People—me, for example–like to heap ridicule on Rick Perry, the former governor of Texas and a one-time clown in the Republican presidential primary. However, Perry also got the state legislature to devote $241 million to paying for drug treatment alternatives to prison and expanded probation programs. The Texas prison population has decreased by three percent since 2010, while the crime rate has dropped by 18 percent. This suggests that it matters who you release or spare from prison. This is but one of a number of experiments in trying to reduce the size of the prison population. A bipartisan Smart Sentencing Act is making its way through Congress to cut the mandatory minimum sentences imposed by federal courts.

If someone wants to look for the dark cloud around this silver lining, they could consider a previous reform movement. Once upon a time, lots of mentally ill people were warehoused in awful state mental hospitals. Liberals pushed for out-patient care. Conservatives saw a way to cut spending. We got de-institutionalization and street-people living over heating grates.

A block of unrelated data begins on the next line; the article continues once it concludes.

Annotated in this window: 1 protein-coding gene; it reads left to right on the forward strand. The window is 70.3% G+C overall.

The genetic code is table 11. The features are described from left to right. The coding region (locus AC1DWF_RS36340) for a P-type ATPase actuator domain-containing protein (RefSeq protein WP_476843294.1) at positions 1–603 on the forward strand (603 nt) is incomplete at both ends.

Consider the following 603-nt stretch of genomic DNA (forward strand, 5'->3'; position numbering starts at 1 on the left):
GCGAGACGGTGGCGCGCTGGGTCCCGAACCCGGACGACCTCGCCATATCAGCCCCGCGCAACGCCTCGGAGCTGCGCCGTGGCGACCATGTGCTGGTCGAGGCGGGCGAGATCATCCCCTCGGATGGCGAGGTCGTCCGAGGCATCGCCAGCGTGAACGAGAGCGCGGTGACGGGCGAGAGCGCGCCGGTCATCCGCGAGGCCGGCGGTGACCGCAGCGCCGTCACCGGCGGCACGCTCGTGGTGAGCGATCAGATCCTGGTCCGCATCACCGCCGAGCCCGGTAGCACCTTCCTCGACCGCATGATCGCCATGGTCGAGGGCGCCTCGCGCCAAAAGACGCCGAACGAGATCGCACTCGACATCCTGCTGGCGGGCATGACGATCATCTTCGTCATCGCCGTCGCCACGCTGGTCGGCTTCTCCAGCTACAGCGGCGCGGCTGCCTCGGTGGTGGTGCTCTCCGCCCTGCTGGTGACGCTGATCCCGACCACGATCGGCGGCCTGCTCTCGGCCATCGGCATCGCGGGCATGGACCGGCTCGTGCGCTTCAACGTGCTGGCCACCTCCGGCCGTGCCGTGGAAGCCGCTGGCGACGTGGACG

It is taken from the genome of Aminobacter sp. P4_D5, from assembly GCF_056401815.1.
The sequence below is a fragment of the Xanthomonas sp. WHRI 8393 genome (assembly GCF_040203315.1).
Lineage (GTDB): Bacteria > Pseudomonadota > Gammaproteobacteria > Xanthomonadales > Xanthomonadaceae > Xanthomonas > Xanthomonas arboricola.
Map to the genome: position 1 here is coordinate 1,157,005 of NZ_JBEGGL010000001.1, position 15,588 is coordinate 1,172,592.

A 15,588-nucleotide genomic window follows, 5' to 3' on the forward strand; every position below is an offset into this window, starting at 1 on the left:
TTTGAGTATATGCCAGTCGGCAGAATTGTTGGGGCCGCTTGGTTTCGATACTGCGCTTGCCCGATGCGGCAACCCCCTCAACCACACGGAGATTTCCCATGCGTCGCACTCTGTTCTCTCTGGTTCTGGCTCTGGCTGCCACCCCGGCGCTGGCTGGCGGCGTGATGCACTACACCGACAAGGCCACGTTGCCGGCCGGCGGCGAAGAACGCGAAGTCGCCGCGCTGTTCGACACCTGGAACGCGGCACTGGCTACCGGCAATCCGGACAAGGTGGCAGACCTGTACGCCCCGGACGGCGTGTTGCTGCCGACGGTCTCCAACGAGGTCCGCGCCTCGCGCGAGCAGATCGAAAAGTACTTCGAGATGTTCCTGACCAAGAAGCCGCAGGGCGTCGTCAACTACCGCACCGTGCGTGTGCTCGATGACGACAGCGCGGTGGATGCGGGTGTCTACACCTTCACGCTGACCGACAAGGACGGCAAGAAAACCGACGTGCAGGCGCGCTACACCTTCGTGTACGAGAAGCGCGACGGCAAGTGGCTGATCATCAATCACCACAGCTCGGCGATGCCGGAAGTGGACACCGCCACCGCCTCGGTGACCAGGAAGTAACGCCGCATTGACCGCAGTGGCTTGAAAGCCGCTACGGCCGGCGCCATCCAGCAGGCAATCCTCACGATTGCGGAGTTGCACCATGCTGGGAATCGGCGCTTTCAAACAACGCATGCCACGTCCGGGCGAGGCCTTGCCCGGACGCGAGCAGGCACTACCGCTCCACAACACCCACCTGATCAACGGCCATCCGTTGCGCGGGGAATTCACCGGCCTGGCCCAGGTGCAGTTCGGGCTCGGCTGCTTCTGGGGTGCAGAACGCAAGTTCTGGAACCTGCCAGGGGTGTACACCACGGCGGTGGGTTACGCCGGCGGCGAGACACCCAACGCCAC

[1] “Opening the prison door,” The Week, 24 April 2015, p. 11.

[2] Thus, a recent decision by the U.S. Sentencing Commission to release non-violent drug offenders in federal custody will reduce the prison population by 46,000 people or about 2 percent.